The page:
The Grizzly

January 13, 2015 (David Cloud, Fundamental Baptist Information Service, P.O. Box 610368, Port Huron, MI 48061, 866-295-4143,;)

The brown bear is also known by territorial names such as the Alaskan, the Grizzly, the Kodiak, and the Siberian, which are considered subspecies. The Latin name for the species, Ursus arctos, actually means bear bear, with Ursus being the Latin word for bear and arctos the Greek word.

Most subspecies of the brown bear are massive, with males averaging six to nine feet in length, standing five feet at the shoulder. They weigh 500 to 1200 pounds, largely depending on diet and habitat. The Kodiak rivals the polar bear as the largest member of the bear family and the largest land-based predator. It is 10 feet tall when standing on its hind legs.

The male is about 50% larger than the female.

The brown bear can range in color from blond to gray to black.

The brown bear can be distinguished from the black bear by the following traits:

* The Grizzly has a shoulder hump.
* The Grizzly has a concave snout that is shorter than a black bear’s.
* The Grizzly has a part in the hair on its head above its snout
* The Grizzly’s ears are short and rounded; the black bears' are longer.
* The Grizzly’s claws are much longer.

The brown bear is more widely distributed than any other bear and occupies territory from the Arctic wilderness to temperate rain forests.

The brown bear’s life expectancy is about 20 years in the wild and 30 years in captivity.

It eats almost anything, from insects to moose, but plants, roots, mushrooms, nuts, and fruit form their main diet. They love fish, and those that feast on salmon put on weight quickly. A brown bear has his favorite fishing spot, and tries to “reserve” it from other bears (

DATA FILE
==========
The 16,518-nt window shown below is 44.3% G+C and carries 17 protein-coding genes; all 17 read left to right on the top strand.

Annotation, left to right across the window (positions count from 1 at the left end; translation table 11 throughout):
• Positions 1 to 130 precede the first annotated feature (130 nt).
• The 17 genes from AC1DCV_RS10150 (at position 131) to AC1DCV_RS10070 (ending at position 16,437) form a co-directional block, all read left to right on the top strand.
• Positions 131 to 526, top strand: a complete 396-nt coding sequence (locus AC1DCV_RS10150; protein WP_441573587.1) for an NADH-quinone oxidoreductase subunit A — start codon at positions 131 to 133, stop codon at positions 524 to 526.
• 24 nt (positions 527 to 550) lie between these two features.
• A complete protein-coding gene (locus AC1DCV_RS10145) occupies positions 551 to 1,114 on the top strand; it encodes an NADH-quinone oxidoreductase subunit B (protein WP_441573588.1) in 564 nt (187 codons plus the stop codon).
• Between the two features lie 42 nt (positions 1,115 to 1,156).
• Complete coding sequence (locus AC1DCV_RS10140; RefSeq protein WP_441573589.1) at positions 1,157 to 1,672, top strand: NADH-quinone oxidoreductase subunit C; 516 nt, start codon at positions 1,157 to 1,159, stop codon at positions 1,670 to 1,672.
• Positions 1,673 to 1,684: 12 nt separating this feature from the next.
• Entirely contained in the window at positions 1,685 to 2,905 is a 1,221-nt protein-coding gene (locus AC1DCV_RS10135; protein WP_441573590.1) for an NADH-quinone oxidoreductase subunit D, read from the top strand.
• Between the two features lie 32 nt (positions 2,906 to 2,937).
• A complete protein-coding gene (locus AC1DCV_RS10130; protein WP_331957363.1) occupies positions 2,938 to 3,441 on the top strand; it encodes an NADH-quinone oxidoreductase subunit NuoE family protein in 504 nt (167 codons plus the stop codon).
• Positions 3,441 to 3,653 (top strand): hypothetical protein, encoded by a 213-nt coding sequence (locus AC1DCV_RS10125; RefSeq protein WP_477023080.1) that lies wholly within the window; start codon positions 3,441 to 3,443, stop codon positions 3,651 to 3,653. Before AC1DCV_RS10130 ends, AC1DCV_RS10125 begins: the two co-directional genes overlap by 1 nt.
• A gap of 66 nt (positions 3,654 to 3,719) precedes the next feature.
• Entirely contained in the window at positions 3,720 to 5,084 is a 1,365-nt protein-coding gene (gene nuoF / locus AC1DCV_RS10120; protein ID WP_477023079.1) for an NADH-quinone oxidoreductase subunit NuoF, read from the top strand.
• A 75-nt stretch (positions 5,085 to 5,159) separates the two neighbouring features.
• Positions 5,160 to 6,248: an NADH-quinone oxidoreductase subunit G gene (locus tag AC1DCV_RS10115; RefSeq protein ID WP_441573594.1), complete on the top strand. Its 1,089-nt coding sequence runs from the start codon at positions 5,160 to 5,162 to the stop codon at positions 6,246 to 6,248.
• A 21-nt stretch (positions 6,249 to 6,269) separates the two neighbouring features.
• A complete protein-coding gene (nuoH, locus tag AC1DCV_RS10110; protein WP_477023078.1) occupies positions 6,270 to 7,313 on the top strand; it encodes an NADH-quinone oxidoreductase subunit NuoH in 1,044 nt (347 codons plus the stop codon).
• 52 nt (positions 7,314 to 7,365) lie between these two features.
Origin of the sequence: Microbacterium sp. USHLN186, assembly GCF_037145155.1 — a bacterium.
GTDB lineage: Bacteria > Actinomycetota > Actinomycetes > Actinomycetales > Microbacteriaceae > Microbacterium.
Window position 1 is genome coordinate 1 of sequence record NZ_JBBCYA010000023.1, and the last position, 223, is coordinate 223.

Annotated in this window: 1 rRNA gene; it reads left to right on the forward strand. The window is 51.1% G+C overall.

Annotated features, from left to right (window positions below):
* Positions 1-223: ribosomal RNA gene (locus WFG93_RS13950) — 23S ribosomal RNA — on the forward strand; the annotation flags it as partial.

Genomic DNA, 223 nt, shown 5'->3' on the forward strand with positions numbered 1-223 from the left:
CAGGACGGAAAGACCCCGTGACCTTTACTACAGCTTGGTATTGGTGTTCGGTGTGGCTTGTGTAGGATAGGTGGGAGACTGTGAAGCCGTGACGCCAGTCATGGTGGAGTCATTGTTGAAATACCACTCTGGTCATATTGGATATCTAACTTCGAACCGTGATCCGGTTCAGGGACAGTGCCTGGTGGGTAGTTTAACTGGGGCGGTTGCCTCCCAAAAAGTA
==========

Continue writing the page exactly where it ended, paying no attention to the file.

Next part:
The brown bear is usually a solitary animal except for the female and her cubs and except for when they congregate at favorite fishing spots to feed on salmon.

The brown bear can be a fierce man killer. Tellingly, the Grizzly’s Latin name is
Ursus arctos horribilis. There are an average of two fatal bear attacks per year in North America. Attacks often occur when a bear is surprised or guarding a kill or when a female is defending her cubs. In a few cases, the bear has eaten its victim. Richard White was killed and eaten in Denali National park in Alaska in 2012. He was taking photos from about 50 yards away, when the bear charged. White actually photographed the bear turning toward him and beginning to move his way before the tragic attack. He had broken the park rule to stay at least a quarter mile away from the animals.

Grizzly Man is a documentary film about Timothy Treadwell, a young man who thought he could befriend the bears in Alaska’s Katmai National Park. Ignoring repeated warnings by park rangers and others, he and his girlfriend were killed and eaten by one of his “friends” in 2003. Treadwell’s own video camera recorded the audio of the attack. The only thing that was left was one of his arms bearing his wristwatch.

The brown bear can easily outrun a human. They have been clocked at 30 miles per hour and can maintain that pace for two miles. It is said that a bear equals the strength of five tall, muscular men, and an enraged bear equals more than that.

When in an aggressive mode, the bear snorts, roars, growls, and snaps its teeth.

The best defense against a bear attack is good quality bear spray. A high powered gun is good at a distance, but it can be nearly useless if the bear initiates the attack from close quarters, as often is the case, and it is moving at the speed of a locomotive. Bear spray has been known to stop an enraged mama Grizzly in her tracks. The spray is high velocity, shooting out about 30 feet, and is highly potent. When in bear country, it is wise to have the spray gun handy for a quick draw and to be practiced in the art!